Grit Blogs > Life in the Fast Lane

Time Is Short and Flying Fast

Andrew WeidmanSage

I am always amazed at how quickly time can get away from you, especially at the end of winter. For the past three months, outside work has been at a standstill. First the Holidays kept us busy, and cheerfully so. Then, winter crushed the landscape in full force, bringing cutting winds and subfreezing temperatures, ice and snowfalls, one of which carried a record-breaking 31 inches of the white stuff. Later, winter softened its grip and temperatures eased enough that I could begin planning my late winter maintenance tasks at Life in the Fast Lane.


There are some tasks that need to be done in the winter, when everything is dormant. Fruit trees need to be pruned before they quicken into bloom, but they cannot heal cuts made when the wood is frozen. Scion wood needs to be gathered for future grafting to make new trees and preserve antique varieties. Cuttings of small-fruit bushes must be gathered in the proper time to allow for shipping to trading friends across the country. And all this needs to happen before the Forsythia blooms, heralding the start of the lawn care season and time to spread corn gluten meal. But that’s another task, and another tale.


I live situated along the East coast flyway of thousands, maybe millions, of Canada geese, Snow geese and Tundra swans. Some Canada geese stay here year-round; there are two different hunting seasons for them here, resident and migratory. Before you ask how a hunter is supposed to know whether the goose he’s sighting in on is a migrant or a resident, I should tell you that resident season is scheduled before the migrants arrive. Someone asked me just that question once; sarcastically thinking it was the dumbest thing he’d ever heard — until he heard how it works. All he had to say then was, ‘Oh, I guess that makes sense,’ before quickly changing the subject.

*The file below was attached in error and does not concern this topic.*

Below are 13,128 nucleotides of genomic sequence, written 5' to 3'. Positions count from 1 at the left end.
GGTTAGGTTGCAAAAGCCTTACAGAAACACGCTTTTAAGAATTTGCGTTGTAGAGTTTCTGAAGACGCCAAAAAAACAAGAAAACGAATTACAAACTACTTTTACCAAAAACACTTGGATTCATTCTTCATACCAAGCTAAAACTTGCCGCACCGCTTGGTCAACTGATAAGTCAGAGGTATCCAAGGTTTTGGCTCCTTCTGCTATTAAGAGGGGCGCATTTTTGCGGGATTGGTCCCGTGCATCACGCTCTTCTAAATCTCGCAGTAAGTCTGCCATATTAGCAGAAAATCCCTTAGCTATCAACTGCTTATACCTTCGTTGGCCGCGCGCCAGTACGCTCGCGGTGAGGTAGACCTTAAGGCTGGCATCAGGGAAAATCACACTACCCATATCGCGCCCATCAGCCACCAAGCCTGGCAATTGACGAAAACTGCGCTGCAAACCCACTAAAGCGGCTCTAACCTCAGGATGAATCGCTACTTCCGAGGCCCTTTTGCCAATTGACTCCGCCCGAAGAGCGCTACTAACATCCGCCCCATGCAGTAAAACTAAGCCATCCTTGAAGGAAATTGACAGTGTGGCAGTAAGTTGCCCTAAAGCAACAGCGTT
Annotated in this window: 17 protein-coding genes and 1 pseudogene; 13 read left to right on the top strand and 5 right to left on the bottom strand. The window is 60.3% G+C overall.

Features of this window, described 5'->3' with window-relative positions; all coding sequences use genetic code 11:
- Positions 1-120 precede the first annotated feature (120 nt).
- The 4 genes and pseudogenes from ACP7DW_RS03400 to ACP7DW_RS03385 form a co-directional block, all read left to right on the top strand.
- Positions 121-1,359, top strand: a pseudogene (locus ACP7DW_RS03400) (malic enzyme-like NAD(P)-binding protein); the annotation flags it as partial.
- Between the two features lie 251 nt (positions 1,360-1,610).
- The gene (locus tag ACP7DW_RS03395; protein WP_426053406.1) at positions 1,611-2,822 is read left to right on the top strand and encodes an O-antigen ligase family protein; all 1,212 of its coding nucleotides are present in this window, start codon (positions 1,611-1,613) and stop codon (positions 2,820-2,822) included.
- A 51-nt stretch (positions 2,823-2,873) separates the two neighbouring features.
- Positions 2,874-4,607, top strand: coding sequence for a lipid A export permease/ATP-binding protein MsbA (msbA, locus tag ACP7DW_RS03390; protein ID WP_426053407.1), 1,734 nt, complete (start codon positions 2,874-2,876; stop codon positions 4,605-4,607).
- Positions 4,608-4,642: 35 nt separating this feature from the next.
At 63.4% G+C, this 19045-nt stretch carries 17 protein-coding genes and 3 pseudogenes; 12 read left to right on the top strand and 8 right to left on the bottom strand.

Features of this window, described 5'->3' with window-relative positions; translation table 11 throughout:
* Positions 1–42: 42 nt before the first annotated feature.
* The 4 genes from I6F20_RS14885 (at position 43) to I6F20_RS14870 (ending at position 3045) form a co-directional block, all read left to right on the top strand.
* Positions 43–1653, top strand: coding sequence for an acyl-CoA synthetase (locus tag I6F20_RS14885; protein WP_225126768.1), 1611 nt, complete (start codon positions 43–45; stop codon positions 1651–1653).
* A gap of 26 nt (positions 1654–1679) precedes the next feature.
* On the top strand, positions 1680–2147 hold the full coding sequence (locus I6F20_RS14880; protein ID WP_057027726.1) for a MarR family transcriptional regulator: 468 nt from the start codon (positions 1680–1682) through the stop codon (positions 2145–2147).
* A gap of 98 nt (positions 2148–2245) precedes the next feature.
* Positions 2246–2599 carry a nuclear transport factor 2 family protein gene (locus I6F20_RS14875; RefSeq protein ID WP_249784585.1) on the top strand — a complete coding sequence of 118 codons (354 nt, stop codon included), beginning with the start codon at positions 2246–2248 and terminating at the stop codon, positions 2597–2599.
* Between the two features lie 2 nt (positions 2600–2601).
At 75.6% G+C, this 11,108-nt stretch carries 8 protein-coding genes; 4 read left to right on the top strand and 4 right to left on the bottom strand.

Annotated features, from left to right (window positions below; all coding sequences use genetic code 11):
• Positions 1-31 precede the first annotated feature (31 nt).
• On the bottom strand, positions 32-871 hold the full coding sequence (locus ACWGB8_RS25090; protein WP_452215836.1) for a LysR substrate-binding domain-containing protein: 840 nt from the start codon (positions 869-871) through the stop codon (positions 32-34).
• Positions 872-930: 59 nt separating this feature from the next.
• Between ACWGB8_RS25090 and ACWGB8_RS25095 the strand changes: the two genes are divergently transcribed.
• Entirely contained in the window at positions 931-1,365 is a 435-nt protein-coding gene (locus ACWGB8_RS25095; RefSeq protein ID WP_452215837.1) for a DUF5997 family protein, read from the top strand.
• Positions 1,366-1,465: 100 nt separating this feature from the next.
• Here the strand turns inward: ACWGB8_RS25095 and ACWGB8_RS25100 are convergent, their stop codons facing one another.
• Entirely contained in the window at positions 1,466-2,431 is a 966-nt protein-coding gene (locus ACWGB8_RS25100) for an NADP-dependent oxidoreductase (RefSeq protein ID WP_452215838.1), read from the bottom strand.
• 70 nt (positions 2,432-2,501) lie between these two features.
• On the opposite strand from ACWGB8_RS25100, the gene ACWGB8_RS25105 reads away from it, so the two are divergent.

Snow Goose

Snows and Tundras, on the other hand, are strictly transient here. We’re just another layover for them. That’s okay; I love to see them when they arrive in mid February. Stately Tundras travel in pods of 10 to 30 birds, hooting and trumpeting their presence. Snows, on the other hand, arrive in hordes, blanketing fields and the lake of a neighboring wildlife preserve. When they launch en masse, they validate their name in an unexpected and unintended fashion — they perfectly resemble TV snow.


Their arrival heralds the perfect time to unlimber the pruners and saws. They had been in the area for about three or four weeks, now, and they are suddenly, conspicuously absent. Also, it would appear that spring is making an early appearance — with a vengeance. Last week, we were shivering through temperatures in the twenties and low thirties. Today, the mercury reached the seventies, and I’m nursing a sunburned scalp. Yep, I forgot my ‘lid.’


More troubling is the buds beginning to push. How did it get so late? What happened to my window? Clearly, I was lured into a false sense of time security. I thought I had all the time in the world, until I didn’t any more. Saturday and now, today (Wednesday) were spent pruning an apple tree and three pears, and gathering scions. Tomorrow will be taken up with pruning gooseberry bushes and (hopefully) collecting some cuttings to share, as long as they haven’t begun to swell. Lord knows, the pussy willow buds have broken a week ago, fat and furry, full of the promise of warmer weather still to come.

When that’s done, I’ll be picking up about 300 pounds of corn gluten meal for a much-needed lawn feed. Soon, we’ll be firing up the lawn mowers again (sigh). It was so nice not having that on the billet every week. Next weekend is my organization’s (BYFG) grafting workshop, where we will share scions of over a hundred different apples and pears (more apples than pears by far) and teach grafting to new friends while we catch up with old friends we haven’t seen in far too long.


Where did the time go?